Are social networks such as Twitter and Facebook part of your daily diet? They make it super easy to stay in touch but it’s also super easy to post an update you’ll regret later. Divorce coach Tara from Relative Evolutions says there are many reasons why people dealing with the end of their marriage should consider dropping social media during divorce. Here’s Tara:
Consider Social Severance
Especially during difficult periods, it’s not easy to imagine life without the support of hundreds of close friends at the tips of your fingers. However, a break from the digital drama might serve you well. Consider unplugging, if only for a short time, and surround yourself with real-life friends and family who can comfort or entertain you with their presence and undivided attention instead of a mere click of the “like” button. When it comes to your emotional needs, it’s easy to get a quick fix by posting to the masses and waiting for a response. Yet, it’s far more nourishing to hold a hand or cry on the shoulder of someone who truly loves you.
Bite Your Fingers
Emotional posting is the social equivalent of drunk dialing. In a fit of anger, jealousy or even joy, it’s easy to say something that’s better left unsaid. Or, at least, not said to hundreds of people who have the ability to copy, paste and share. Before you type, consider an older and wiser version of yourself reflecting on what you’re about to do. What does Older-And-Wiser-You think about your intended action? Is this something you’ll regret in the morning?
Beware of Twisted Interpretations
Let’s say you post some amusing pictures of your kids in the bathtub. That’s cute and funny, right? Or is it pornographic? How might your ex’s lawyer label it? What if your ex’s new partner posts pictures of your kids in the bathtub? What might you and your lawyer say about that? Either way, someone is publishing naked pictures of children on the internet. Think about it.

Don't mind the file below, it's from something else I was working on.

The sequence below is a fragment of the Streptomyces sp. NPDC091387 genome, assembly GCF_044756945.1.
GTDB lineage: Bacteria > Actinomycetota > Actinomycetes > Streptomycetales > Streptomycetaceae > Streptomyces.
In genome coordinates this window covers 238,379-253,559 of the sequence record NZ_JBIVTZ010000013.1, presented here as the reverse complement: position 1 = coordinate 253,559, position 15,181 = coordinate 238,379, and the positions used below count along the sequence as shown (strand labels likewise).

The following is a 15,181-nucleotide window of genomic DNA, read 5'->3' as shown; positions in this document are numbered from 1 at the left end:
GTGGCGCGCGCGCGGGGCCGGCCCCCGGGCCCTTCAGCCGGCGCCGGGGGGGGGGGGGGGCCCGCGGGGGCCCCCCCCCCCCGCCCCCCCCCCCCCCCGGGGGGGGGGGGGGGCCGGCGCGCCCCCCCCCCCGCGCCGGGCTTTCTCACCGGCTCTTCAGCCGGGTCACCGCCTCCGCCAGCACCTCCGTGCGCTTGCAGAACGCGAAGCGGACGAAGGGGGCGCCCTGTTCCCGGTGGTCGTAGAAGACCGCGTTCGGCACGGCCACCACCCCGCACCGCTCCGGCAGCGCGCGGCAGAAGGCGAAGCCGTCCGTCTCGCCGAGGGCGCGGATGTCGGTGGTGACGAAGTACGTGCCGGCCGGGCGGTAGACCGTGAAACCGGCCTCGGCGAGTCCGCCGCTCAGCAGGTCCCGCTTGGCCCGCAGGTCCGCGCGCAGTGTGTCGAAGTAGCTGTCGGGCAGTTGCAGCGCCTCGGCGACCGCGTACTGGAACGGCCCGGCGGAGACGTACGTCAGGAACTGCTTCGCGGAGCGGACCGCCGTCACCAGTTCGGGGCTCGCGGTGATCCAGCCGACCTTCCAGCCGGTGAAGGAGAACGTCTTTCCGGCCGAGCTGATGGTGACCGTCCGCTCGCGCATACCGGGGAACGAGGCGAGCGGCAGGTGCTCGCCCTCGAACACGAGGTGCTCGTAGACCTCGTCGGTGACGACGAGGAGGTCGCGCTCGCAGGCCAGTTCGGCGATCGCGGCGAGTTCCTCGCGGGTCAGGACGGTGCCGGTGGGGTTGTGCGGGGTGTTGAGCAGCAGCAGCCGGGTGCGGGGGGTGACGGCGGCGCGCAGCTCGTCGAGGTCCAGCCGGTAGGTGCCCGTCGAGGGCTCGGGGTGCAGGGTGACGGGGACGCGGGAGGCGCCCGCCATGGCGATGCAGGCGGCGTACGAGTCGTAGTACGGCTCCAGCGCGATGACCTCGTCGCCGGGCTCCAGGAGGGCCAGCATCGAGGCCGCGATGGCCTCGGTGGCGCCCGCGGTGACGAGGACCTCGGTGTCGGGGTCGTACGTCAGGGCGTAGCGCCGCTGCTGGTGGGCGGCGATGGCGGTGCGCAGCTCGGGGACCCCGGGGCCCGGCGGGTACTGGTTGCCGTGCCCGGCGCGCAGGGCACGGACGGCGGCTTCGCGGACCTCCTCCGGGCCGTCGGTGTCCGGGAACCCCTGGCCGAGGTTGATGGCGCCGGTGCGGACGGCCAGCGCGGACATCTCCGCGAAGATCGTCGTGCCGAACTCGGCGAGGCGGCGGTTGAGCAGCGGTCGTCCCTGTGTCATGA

Keep Your Content G-Rated. Consider The Following…
Verbal Violence: Disparaging remarks are never cool. For starters, they put your mutual friends in a very uncomfortable position. Second, judges are beginning to frown on such slander. And what happens when your kids find out that you said their daddy was a $%&*? It doesn’t matter if they aren’t “friends” of yours- they could easily find out in school from a classmate whose aunt commented on your post.
Drug Use: How often do you post about drinking wine? How many of your friends are featured smoking cigarettes? Photos from Single Ladies Night Out are fun, but they aren’t everyone’s business. Glassy eyes, smeared mascara and grinding with strange men provide evidence enough for many snap judgments that can and will be used against you- possibly in a court of law.
Sex: How about sexy pictures of you and your new beau? Where are his hands? Is it necessary for hundreds of people to see you making out in a hot tub? What does that say about the value you place on intimate personal relationships? Exactly what are you advertising?
Scrutinize Security Settings
Given the considerations above, it’s best to adjust your settings so you can approve or deny any attempts to label your likeness. As your real-life relationships change, it’s also a good idea to perform periodic reviews of your social connections. Do you think everyone should have the same viewing rights regarding the content you publish? Consider your personal safety and privacy…is there anyone you need to disconnect from or block entirely?
The Divorce Coach Says
My own view is that online communities are a valuable source of support and guidance during divorce and you don’t need to abstain from these. You do however, need to use a pseudonym to protect your privacy and be discreet–while it’s OK to pose questions related to how shared parenting works or how a particular asset may be split, it’s not a good idea to vent about your STBX’s behavior.
Tara Eisenhard is an ex-wife and the child of cooperatively divorced parents. From these life experiences came her belief that families can evolve, not dissolve, through the process. Tara blogs at Relative Evolutions.com, tweets @RelativEvolutns and welcomes comments via email at firstname.lastname@example.org.
Tara shared her own life after divorce story with me back in March 2010 – if you’d like to find out more about the person behind this post start reading with An unhappy marriage is not the end.